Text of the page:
Friday, April 24, 2009

The Easter Uprising: A Monarchist Faction?

It was on this day in 1916 that the famous Easter Uprising broke out in Dublin. It is most remembered for its declaration of the Irish Republic and for what the very Catholic ringleader, Padraig Pearse, called a passion of the Irish people, a sacrifice that was needed to rally the people for the final push to independence. Everyone is aware of the involvement of the Irish Republican Brotherhood, the Irish Volunteers, the Irish Citizen Army and the strong presence of the socialists. Fewer are aware of the monarchist faction or at least the raising of a monarchial possibility by the Irish rebels. It would be easy to make too much of it as there really was not that much to it; these men were practically all republican idealists after all. However, they also knew that the success or failure of their bid for independence would, in the long run, depend greatly on German victory in the Great War that was then raging.
Other peoples who aspired to independence during the war years knew that a good way to gain entrance into the good graces of the Germans was to put a German prince on their national throne and this was at least floated as an idea by the Irish leaders in the Post Office. The choice spoken of as a potential Irish monarch was no less than the Kaiser's son Prince Joachim of Prussia. One would expect that this would entail a change of religion on his part as it would hardly seem to make sense to replace one "German" Protestant (George V) with another German Protestant when Ireland was overwhelmingly Catholic. Of course, as we all know, nothing came of the idea as the uprising was swiftly and brutally crushed by the British army and the ringleaders all taken out and shot (with the exception of Eamon de Valera). It is important to note that King George V advised against this and it is a shame that his ministers did not listen to him for the King could see beyond the bigotry to the truth that this would only hurt the British cause in the long run. By executing the men the British government turned failed rebels who were initially greeted with scorn and derision into martyred heroes of independence.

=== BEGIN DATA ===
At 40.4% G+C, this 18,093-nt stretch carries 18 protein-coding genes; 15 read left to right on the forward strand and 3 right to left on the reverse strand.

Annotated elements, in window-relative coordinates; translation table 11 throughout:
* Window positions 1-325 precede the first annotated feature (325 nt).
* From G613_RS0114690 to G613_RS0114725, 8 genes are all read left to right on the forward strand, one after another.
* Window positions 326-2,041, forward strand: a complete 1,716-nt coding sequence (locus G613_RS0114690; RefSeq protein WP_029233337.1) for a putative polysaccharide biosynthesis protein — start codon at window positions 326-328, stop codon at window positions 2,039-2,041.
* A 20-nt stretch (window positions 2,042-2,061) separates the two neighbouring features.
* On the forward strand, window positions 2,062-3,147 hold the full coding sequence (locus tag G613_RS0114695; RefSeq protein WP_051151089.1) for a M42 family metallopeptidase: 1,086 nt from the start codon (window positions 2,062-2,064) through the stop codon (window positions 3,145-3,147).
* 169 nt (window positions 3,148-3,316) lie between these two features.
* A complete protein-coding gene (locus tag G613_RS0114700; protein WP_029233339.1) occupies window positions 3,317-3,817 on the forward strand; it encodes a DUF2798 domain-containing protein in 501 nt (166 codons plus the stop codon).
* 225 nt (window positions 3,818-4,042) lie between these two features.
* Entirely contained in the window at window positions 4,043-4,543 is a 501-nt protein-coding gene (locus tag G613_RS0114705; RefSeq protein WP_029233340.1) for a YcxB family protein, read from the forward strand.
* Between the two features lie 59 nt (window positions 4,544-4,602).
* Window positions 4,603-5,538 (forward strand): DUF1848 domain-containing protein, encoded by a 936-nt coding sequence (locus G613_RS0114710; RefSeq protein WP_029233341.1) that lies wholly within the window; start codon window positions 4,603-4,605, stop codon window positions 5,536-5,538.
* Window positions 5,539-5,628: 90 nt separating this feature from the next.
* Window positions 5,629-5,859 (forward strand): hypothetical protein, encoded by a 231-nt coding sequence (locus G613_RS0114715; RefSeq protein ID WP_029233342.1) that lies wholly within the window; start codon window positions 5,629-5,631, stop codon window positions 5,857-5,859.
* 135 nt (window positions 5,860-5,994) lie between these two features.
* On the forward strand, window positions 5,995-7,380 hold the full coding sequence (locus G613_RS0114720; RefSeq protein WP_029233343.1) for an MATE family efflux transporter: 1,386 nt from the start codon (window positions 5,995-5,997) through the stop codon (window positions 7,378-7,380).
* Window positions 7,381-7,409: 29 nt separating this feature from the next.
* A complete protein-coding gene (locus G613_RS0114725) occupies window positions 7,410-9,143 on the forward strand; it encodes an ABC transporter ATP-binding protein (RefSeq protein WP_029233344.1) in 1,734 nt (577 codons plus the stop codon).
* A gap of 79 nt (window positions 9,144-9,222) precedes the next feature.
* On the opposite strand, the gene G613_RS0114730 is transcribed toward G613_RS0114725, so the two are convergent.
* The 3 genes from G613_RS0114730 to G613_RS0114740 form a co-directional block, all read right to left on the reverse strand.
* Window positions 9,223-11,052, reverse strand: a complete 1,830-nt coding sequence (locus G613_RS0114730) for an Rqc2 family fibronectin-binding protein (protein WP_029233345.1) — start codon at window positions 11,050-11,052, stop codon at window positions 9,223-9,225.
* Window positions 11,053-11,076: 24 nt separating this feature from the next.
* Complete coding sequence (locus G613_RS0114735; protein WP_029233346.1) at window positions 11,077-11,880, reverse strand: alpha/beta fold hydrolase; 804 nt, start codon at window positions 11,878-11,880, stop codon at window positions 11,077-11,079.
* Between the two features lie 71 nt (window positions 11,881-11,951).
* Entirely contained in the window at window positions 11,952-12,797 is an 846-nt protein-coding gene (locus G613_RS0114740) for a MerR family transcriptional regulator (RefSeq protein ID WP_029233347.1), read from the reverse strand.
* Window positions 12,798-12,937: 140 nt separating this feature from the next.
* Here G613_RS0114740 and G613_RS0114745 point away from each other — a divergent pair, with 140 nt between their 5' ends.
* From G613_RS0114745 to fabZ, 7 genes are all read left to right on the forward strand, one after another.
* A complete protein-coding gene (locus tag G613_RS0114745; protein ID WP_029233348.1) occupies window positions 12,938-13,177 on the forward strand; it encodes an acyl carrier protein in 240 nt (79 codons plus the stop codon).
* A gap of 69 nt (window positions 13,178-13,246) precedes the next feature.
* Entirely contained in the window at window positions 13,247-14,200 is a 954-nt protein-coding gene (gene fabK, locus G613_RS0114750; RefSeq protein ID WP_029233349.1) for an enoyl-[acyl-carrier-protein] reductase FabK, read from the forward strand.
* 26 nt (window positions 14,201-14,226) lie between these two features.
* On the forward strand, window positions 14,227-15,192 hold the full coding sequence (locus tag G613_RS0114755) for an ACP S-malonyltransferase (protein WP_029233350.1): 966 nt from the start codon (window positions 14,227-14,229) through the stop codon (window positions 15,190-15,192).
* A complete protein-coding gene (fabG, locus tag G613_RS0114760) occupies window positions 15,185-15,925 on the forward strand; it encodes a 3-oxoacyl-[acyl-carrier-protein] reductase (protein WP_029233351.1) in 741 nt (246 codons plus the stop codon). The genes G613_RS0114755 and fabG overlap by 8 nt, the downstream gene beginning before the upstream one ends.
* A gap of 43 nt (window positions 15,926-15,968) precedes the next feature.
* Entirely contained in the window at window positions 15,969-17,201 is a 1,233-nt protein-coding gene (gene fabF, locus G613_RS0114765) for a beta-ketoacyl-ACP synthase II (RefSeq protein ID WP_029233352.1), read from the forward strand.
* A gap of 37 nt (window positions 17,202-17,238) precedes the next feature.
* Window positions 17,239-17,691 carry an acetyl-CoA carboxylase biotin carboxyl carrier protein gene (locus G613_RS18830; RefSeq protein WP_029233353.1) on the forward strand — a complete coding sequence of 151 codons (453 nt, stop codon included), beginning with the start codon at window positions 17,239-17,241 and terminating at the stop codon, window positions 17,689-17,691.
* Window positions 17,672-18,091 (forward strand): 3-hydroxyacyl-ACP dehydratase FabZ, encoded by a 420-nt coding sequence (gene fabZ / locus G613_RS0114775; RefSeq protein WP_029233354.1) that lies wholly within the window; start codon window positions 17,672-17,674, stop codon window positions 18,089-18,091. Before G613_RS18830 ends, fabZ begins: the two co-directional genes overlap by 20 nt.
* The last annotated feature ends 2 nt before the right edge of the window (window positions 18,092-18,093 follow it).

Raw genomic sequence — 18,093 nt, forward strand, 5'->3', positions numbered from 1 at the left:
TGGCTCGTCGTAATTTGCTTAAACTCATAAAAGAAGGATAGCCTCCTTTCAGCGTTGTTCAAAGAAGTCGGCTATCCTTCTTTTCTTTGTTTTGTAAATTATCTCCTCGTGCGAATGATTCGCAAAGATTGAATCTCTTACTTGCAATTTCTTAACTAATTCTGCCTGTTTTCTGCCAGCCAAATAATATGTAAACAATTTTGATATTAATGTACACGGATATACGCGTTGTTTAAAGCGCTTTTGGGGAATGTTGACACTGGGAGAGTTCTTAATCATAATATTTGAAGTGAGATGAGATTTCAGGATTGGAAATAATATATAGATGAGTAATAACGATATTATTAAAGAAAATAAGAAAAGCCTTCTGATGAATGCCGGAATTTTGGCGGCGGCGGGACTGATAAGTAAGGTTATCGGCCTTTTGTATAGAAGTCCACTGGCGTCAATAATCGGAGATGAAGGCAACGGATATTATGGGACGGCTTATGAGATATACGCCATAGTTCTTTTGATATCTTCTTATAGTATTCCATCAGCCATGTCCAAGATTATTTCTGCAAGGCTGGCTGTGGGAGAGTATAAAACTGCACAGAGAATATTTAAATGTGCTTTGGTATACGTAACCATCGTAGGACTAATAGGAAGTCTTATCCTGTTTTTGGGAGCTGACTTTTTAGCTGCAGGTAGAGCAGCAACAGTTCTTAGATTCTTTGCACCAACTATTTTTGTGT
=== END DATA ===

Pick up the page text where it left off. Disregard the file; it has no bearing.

The British also blamed Sinn Fein for the uprising (which they had little to nothing to do with) and British blame meant Irish credit and so Sinn Fein rose to power on a wave of popular support in Ireland and quickly abandoned their monarchist roots (they had originally favored a dual-monarchy with Britain) and became an increasingly radical republican party. They are still radical in their politics today but not quite so radically republican since going along with the power-sharing agreement in the 6 counties under the British Crown. As one Irishman noted they have basically come off looking like the SDLP for slow learners. However, it all started on this day, with the proclamation of a republic, with rumors of a monarchy under Prince Joachim, and the fuse had been lit for the wars, Free State and independent republic that followed.

3 comments:

  1. The idea of a monarchy under Prince Joachim reminds me a bit of the Finns' attempt at making a German prince ( I believe, the brother-in-law of the Kaiser) the ruler of a new Kingdom of Finland, towards the end of WW1. Finnish nationalists had also been looking to Germany for aid in their struggle for independence from Russia.

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  2. Just so. The Hessian Prince Charles, who was Kaiser Bill's brother-in-law as you say, was the Finns choice. There were similar moved made in Estonia, Latvia, Lithuania, Poland and the Ukraine all with proclaimed or suggested German princes due to take the throne. The Finns did get help from the Germans but when the war clearly turned against them Finland was quick to distance themselves from the losing side to ensure their independence was maintained.

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  3. Yes, I heard that the Finns had got as far as improvising liveries and such (and a new Finnish name) for the Prince, and he was hurriedly trying to learn Finnish, when Germany's luck ran out and the Finns rapidly abandoned their plan.

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